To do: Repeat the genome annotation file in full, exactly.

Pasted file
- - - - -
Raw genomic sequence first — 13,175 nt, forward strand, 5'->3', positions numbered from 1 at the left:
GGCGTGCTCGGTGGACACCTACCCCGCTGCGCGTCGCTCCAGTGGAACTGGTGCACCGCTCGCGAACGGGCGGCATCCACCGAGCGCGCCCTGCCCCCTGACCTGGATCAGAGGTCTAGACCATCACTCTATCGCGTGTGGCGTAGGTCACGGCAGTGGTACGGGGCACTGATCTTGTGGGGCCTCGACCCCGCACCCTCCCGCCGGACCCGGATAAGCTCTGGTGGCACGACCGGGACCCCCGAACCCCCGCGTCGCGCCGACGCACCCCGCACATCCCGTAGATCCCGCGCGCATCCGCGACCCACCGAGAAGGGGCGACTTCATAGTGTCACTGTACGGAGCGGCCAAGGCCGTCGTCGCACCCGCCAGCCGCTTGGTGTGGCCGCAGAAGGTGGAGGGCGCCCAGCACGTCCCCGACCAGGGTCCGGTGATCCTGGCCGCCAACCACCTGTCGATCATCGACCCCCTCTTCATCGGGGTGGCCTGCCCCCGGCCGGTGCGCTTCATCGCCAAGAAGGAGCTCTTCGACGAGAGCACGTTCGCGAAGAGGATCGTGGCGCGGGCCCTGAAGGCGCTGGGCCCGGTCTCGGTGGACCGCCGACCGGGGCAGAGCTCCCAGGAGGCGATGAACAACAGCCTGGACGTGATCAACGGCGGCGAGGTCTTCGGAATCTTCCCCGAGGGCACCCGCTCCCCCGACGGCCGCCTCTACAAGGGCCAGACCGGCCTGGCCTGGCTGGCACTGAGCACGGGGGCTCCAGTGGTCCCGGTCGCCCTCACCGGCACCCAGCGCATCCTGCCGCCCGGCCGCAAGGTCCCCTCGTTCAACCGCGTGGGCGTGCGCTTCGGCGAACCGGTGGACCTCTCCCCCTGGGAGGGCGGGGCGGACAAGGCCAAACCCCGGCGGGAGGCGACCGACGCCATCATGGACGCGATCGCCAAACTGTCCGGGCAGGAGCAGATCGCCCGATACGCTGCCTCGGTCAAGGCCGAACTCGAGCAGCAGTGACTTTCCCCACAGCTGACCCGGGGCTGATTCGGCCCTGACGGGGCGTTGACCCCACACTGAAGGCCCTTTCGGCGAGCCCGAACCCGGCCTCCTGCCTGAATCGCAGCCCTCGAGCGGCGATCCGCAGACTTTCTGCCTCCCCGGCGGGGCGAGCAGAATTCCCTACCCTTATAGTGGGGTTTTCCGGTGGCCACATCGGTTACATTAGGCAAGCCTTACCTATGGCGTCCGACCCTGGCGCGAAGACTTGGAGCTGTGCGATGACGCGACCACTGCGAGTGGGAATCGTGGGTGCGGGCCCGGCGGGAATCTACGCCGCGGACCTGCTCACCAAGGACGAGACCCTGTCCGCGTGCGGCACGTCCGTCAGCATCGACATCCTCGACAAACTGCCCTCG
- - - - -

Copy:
Raw genomic sequence first — 13,175 nt, forward strand, 5'->3', positions numbered from 1 at the left:
GGCGTGCTCGGTGGACACCTACCCCGCTGCGCGTCGCTCCAGTGGAACTGGTGCACCGCTCGCGAACGGGCGGCATCCACCGAGCGCGCCCTGCCCCCTGACCTGGATCAGAGGTCTAGACCATCACTCTATCGCGTGTGGCGTAGGTCACGGCAGTGGTACGGGGCACTGATCTTGTGGGGCCTCGACCCCGCACCCTCCCGCCGGACCCGGATAAGCTCTGGTGGCACGACCGGGACCCCCGAACCCCCGCGTCGCGCCGACGCACCCCGCACATCCCGTAGATCCCGCGCGCATCCGCGACCCACCGAGAAGGGGCGACTTCATAGTGTCACTGTACGGAGCGGCCAAGGCCGTCGTCGCACCCGCCAGCCGCTTGGTGTGGCCGCAGAAGGTGGAGGGCGCCCAGCACGTCCCCGACCAGGGTCCGGTGATCCTGGCCGCCAACCACCTGTCGATCATCGACCCCCTCTTCATCGGGGTGGCCTGCCCCCGGCCGGTGCGCTTCATCGCCAAGAAGGAGCTCTTCGACGAGAGCACGTTCGCGAAGAGGATCGTGGCGCGGGCCCTGAAGGCGCTGGGCCCGGTCTCGGTGGACCGCCGACCGGGGCAGAGCTCCCAGGAGGCGATGAACAACAGCCTGGACGTGATCAACGGCGGCGAGGTCTTCGGAATCTTCCCCGAGGGCACCCGCTCCCCCGACGGCCGCCTCTACAAGGGCCAGACCGGCCTGGCCTGGCTGGCACTGAGCACGGGGGCTCCAGTGGTCCCGGTCGCCCTCACCGGCACCCAGCGCATCCTGCCGCCCGGCCGCAAGGTCCCCTCGTTCAACCGCGTGGGCGTGCGCTTCGGCGAACCGGTGGACCTCTCCCCCTGGGAGGGCGGGGCGGACAAGGCCAAACCCCGGCGGGAGGCGACCGACGCCATCATGGACGCGATCGCCAAACTGTCCGGGCAGGAGCAGATCGCCCGATACGCTGCCTCGGTCAAGGCCGAACTCGAGCAGCAGTGACTTTCCCCACAGCTGACCCGGGGCTGATTCGGCCCTGACGGGGCGTTGACCCCACACTGAAGGCCCTTTCGGCGAGCCCGAACCCGGCCTCCTGCCTGAATCGCAGCCCTCGAGCGGCGATCCGCAGACTTTCTGCCTCCCCGGCGGGGCGAGCAGAATTCCCTACCCTTATAGTGGGGTTTTCCGGTGGCCACATCGGTTACATTAGGCAAGCCTTACCTATGGCGTCCGACCCTGGCGCGAAGACTTGGAGCTGTGCGATGACGCGACCACTGCGAGTGGGAATCGTGGGTGCGGGCCCGGCGGGAATCTACGCCGCGGACCTGCTCACCAAGGACGAGACCCTGTCCGCGTGCGGCACGTCCGTCAGCATCGACATCCTCGACAAACTGCCCTCG